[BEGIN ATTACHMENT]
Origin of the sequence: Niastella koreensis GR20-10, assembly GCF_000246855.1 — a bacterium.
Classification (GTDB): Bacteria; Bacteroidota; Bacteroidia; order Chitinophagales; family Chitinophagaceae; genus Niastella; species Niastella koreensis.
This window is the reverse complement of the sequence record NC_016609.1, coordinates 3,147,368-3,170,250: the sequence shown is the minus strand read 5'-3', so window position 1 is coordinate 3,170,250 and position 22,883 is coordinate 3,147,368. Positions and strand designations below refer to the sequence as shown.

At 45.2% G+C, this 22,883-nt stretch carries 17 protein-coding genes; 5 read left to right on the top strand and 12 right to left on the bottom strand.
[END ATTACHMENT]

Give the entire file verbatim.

Origin of the sequence: Niastella koreensis GR20-10, assembly GCF_000246855.1 — a bacterium.
Classification (GTDB): Bacteria; Bacteroidota; Bacteroidia; order Chitinophagales; family Chitinophagaceae; genus Niastella; species Niastella koreensis.
This window is the reverse complement of the sequence record NC_016609.1, coordinates 3,147,368-3,170,250: the sequence shown is the minus strand read 5'-3', so window position 1 is coordinate 3,170,250 and position 22,883 is coordinate 3,147,368. Positions and strand designations below refer to the sequence as shown.

At 45.2% G+C, this 22,883-nt stretch carries 17 protein-coding genes; 5 read left to right on the top strand and 12 right to left on the bottom strand.